The eating experience of this Indian-Spiced Butternut Squash soup was completely different for my boys. My middle child lapped it up as he talked about how much he liked it. The youngest and oldest didn’t even try a spoonful. The old me would have encouraged the oldest/youngest to try at least one bite. The new me just enjoyed my own bowl of soup and kept my mouth shut. I didn’t even applaud the middle child for throwing his side of green peas into his soup because he stated “he wanted to add some texture.” My foodie heart swelled with pride.
Let Them Rise to the Eating Occasion
That’s my new mantra. Let them rise to the eating occasion.
- No more nagging, prompting or bribing them to try a bite.
- I’m quitting the games or cheerleading to get them to eat their veggies.
- Forget the pressure to eat the peas.
- Less nutrition lessons on how yogurt makes their bones strong.
What is it that works? What is the one essential ingredient at mealtime (and all areas of parenting, really)? Me! My attention, my presence, my easy-going conversation & me enjoying MY own meal.
September is National Family Meals Month: It’s Not About the Indian-Spiced Butternut Squash Soup
While the other two didn’t eat my soup, they did eat their grilled cheese sandwich and grapes. Most parents can whip up a grilled cheese and side of grapes in minutes. As we honor National Family Meals Month, it’s important to note that the benefits of family mealtime aren’t tied to what gets served. What really matters is how it feels to sit down to eat together. If mealtime is a positive experience, it doesn’t matter if it came out of a pizza box, a frozen meal kit or was eaten at Chick-fil-a. Mealtime isn’t just about nutrition – it’s about nurturing.
Break down the barriers of setting your dinner expectations about how “nutritious” your meal is. It’s not about the soup you serve. It’s about prioritizing time to meet as a family to eat. If you have 10 minutes to prep dinner, make eggs and toast. If you’ve got evening soccer practice twice a week, carve out time for family dinner on the other nights. Time spent together at mealtime is more related to the psychological and academic success of kids than time spent in school, studying, church, playing sports or doing art activities (1). And, the secret sauce? It’s simply sitting down together eating whatever, whenever.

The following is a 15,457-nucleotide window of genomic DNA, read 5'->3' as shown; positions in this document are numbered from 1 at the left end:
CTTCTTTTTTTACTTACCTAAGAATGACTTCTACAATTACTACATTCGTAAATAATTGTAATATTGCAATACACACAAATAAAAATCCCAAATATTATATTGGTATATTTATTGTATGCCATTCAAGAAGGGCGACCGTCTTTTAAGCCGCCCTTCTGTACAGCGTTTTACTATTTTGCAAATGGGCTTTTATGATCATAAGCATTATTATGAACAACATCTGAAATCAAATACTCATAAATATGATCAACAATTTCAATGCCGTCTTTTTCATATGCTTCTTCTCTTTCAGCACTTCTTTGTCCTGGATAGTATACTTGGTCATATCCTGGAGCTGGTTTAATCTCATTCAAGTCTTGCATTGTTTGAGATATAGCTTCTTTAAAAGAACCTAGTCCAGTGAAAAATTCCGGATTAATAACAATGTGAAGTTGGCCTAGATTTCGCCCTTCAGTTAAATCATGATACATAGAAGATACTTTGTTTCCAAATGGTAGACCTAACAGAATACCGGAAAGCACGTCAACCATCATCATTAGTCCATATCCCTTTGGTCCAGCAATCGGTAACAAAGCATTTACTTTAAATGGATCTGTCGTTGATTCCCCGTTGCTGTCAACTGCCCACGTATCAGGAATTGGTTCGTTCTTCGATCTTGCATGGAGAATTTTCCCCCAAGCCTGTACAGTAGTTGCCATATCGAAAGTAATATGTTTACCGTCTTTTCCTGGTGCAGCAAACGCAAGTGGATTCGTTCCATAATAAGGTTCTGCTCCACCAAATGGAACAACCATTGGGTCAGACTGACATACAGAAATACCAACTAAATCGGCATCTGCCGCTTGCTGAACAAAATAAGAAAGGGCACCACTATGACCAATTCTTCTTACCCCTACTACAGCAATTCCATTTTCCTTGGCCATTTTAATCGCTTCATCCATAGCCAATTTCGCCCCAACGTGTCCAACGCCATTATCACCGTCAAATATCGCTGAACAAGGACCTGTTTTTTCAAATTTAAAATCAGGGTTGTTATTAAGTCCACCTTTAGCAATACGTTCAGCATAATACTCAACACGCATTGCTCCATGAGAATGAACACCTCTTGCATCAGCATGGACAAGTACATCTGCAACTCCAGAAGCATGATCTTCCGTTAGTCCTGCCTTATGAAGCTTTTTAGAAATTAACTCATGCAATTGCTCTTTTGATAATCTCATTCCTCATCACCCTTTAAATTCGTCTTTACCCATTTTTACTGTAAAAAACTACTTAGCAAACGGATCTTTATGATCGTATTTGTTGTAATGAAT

Satter, E. (2005). Your Child’s Weight: Helping Without Harming.
- 2 T. olive oil, divided
- 1 butternut squash, medium to large
- 1 onion, medium to large, roughly chopped
- 3 garlic cloves, roughly chopped
- 1 t. cumin powder
- 1 T. curry powder
- 1 t. garlic powder
- 1 t. turmeric ground
- 1 t. ginger, ground
- 1/4 t. ground red chili peppers
- 3 T. maple syrup
- 1, 15.5 oz. can light coconut milk
- 1.5 c. vegetable broth
- 1 t. salt
- Preheat oven to 400 degrees F.
- Toss butternut squash with olive oil. Arrange coated squash on a baking sheet.
- Roast in the preheated oven until squash is tender and lightly browned, 25 to 30 minutes.
- While squash is baking, in a large soup pot, over medium heat, saúte garlic and onion in 1 T. olive oil.
- Add spices and stir until well combined.
- Add broth, coconut milk and salt. Stir. Turn down heat to low.
- Once squash is done, add to your soup mixture.
- Using an immersion blender or blender, carefully blend soup. (You may want to wait until it has cooled a bit!) Blend until soup has a creamy consistency.
- Optional toppings: Toasted pumpkin seeds, coconut, plain greek yogurt, chopped cilantro.
- Serving Size:
- Calories: 153
- Sugar: 11.9 g
- Sodium: 550 mg
- Fat: 6.9 g
- Saturated Fat: 2.8 g
- Carbohydrates: 23.8 g
- Fiber: 2.4 g
- Protein: 1.5 g
- Cholesterol: 0 mg